# State will have dimension 5. One possible choice is given by y and its derivatives up to y (4)

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1 A Exercise State will have dimension 5. One possible choice is given by y and its derivatives up to y (4 x T (t [ y(t y ( (t y (2 (t y (3 (t y (4 (t ] T With this choice we obtain A B C [ ] D To find the transfer function we could use the formula involving (A, B, C, D but this would require the inversion of the 5 5 matrix (si A. More directly we can recognize in the structure of the obtained A, B and C the controller canonical form and therefore we can directly state that F (s s 5 + 4s 4 + 3s 3 2s 2 + s + Otherwise, since the transfer function relates the input to the output zero-state response (i.e. with x(, applying the derivative theorem to the differential equation leads to s 5 Y (s + 4s 4 Y (s + 3s 3 Y (s 2s 2 Y (s + sy (s + Y (s U(s and to the transfer function F (s Y (s/u(s previously found. System stability can be inferred from the eigenvalues, but since the denominator of the transfer function has degree equal to n 5, the poles coincide with the eigenvalues. The Routh necessary condition is not satisfied and therefore the system is not asymptotically stable. B Exercise 2 We can find the impulse response from the inverse Laplace transform of the transfer function which can be found as the ratio of the zero-state response transform with the input transform that is, being Y (s s s 2 + s 3 s + U(s 2 s + 3 we have F (s /(s3 (s + (s + 3 (s + /(s + 3 s 3 (s + 2 C Exercise 3 This exercise requires the correct use of the Laplace transform time shifting property and rewriting u(t as a linear combination of functions which have simple Laplace transform. The input u(t, as 4

2 u(t t Figure 3: Ex. 3, input u(t shown in Fig. 3, can also be written as u(t tδ (t 2(t δ (t + 2(t 2δ (t 2 2(t 3δ (t 3 + (t 4δ (t 4 4 a k (t kδ (t k k and therefore U(s ( 2e s + 2e 2s 2e 3s + e 4s s 2 and Y (s F (su(s. Recall that if, in general, Y (s Y (se st then and therefore defining we have, once the residues have been computed, y(t y (t T δ (t T Y (s F (s s 2 R s + R 2 s 2 + R 2 s R 3 s + y(t 4 a k y (t kδ (t k k with R 3/, R 2 F (, R 2 2/5 and R 3 /. The input and final output are plotted in Fig u y t Figure 4: Ex. 3, input u(t and corresponding response y(t D Exercise 4 When possible we try to exploit some particular matrix structure to simplify calculation as much as possible. 5

3 Note that matrix A is block diagonal ( A 3 Aα A 3 β and therefore We have aut A α } and ( Aα eig A β with A α ( A β } eig A α } eig A β } p Aβ (λ det (λi A β λ 2 eig A β } ( 3 3 +, } Since one eigenvalue is positive (and theefore has positive real part the system is unstable. As an alternative we could have applied the Routh criterion to the characteristic polynomial p A (λ λ 3 + λ 2 λ The necessary condition is not satisfied and therefore we can only assess that not all the eigenvalues have negative real part. Note that the Routh table has a row (with only one element equal to zero since the first two rows are linearly dependent. - - (N.B. There are rules to overcome this situation. Being the matrix A 2 upper triangular, the eigenvalues coincide with the elements on the diagonal λ, λ 2 3 and λ 3 3. The eigenvalue λ 3 3 makes the system unstable. Similarly, being A 3 lower triangular again the eigenvalues are the elements on the main diagonal and therefore, having λ 3 3, the system is unstable. Matrix A 4 is block triangular A 4 3 ( Aα A β (with matrix having the right dimensions and therefore we have ( } Aα eig eig A A α } eig A β } β Being p Aβ (λ λ 2 3λ + both roots (eigenvalues of p Aβ (λ have positive real part since the elements of the first column of the Routh table (which coincide for a second order equation with the polynomial coefficients change sign twice. The corresponding system is unstable. Note that A 5 is in the controller canonical form and therefore its characteristic polynomial is with Routh table p A5 (λ λ 3 + 2λ 2 + λ + 6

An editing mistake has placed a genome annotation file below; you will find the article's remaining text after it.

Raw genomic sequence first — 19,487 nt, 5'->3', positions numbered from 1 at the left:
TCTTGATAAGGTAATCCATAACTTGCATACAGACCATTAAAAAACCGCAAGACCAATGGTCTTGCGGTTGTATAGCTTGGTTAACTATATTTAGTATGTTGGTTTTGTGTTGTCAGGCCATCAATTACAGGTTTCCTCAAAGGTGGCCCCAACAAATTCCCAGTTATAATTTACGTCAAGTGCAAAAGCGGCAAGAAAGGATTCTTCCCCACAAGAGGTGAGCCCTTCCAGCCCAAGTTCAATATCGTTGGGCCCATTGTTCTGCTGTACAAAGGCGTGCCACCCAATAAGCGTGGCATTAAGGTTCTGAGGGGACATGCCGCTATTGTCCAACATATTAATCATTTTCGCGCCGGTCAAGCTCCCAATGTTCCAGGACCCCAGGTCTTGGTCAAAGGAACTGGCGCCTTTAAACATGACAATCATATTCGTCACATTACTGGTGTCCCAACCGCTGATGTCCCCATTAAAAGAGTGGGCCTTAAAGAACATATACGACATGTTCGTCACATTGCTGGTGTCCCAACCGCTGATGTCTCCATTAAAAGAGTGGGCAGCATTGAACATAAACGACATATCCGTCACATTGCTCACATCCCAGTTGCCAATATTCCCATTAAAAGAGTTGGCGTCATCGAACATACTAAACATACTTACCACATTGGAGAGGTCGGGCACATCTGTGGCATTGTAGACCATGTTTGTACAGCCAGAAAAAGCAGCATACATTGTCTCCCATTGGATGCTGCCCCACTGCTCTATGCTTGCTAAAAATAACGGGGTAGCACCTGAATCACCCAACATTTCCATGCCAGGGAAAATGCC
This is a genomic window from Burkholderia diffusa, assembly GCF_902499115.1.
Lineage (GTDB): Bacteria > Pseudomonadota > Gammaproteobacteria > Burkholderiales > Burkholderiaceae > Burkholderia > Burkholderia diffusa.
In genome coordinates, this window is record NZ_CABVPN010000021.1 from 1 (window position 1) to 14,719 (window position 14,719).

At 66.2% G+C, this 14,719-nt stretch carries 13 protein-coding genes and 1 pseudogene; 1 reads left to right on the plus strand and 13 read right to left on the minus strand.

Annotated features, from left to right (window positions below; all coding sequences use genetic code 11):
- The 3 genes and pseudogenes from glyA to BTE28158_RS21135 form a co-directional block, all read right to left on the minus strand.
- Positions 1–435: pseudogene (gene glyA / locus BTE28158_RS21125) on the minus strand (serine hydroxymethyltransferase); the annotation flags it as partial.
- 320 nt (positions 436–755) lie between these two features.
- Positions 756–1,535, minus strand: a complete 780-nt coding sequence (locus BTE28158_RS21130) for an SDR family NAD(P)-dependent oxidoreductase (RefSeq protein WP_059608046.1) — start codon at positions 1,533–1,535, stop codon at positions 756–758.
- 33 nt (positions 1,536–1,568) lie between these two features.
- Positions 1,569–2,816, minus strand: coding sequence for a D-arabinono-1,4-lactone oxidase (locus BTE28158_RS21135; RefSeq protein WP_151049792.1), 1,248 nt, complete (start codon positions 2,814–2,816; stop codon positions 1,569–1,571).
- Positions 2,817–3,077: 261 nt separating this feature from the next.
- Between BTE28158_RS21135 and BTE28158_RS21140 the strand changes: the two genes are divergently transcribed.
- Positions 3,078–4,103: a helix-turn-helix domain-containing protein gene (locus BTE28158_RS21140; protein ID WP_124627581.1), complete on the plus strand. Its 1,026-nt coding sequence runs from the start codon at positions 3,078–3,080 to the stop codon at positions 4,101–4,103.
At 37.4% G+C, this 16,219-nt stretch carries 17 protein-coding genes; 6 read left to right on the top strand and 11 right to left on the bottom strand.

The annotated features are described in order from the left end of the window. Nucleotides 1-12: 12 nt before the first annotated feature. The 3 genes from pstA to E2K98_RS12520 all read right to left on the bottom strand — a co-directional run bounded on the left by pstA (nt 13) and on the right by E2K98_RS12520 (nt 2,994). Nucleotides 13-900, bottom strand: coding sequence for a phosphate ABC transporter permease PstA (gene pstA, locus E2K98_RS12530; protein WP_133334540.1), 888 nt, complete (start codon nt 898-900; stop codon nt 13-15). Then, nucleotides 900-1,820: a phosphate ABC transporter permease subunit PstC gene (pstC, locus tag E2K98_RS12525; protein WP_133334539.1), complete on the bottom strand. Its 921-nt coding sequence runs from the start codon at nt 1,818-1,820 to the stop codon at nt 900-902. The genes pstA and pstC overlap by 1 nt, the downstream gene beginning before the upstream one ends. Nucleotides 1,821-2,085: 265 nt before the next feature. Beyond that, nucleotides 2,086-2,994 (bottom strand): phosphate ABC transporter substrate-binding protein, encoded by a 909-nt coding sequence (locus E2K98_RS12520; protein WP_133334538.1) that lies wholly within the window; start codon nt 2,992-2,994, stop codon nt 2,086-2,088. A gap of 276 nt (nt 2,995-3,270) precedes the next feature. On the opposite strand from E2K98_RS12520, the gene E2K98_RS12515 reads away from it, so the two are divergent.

4 2 /6 The corresponding system is asymptotically stable. First note that A 6 is lower triangular and therefore the system has the double eigenvalue λ which prevents the system from being asymptotically stable and λ 2 3. Moreover A 6 is also block diagonal with ( A α In order to understand if this double eigenvalue in leads to instability or not, recall that the eigenvalues of a matrix coincide with those of its transpose eig A α } eig A T } α This can be shown with the similarity transformation T such that ( ( ( A T α T A α T T T with T T and therefore A α and A T α are similar and share the same eigenvalues. We can then note that A T α is a Jordan block of dimension 2 (index 2 for the eigenvalue λ which makes the system unstable. E Exercise 5 For the considered systems we have the following results. The system has a double pole is s and therefore it is not asymptotically stable. To see it is unstable we can either recall that an eigenvalue will appear as a pole with at most multiplicity equal to its index (dimension of the largest Jordan block. Therefore here we would have an index equal to 2 and this leads to instability. This is evident from the realization A (, B (, C (, D which shows the presence of the Jordan block. Alternatively, since the transfer function is the Laplace transform of the impulse response p (t, we have P (s s s 2 R s + R 2 s 2, with R, R 2 and the impulse response p (t L [P (s] (R + R 2 t δ (t shows the presence of the diverging natural mode tδ (t. Being the poles of P 2 (s equal to p and p 2, the system is marginally stable (or more properly Lyapunov stable. 7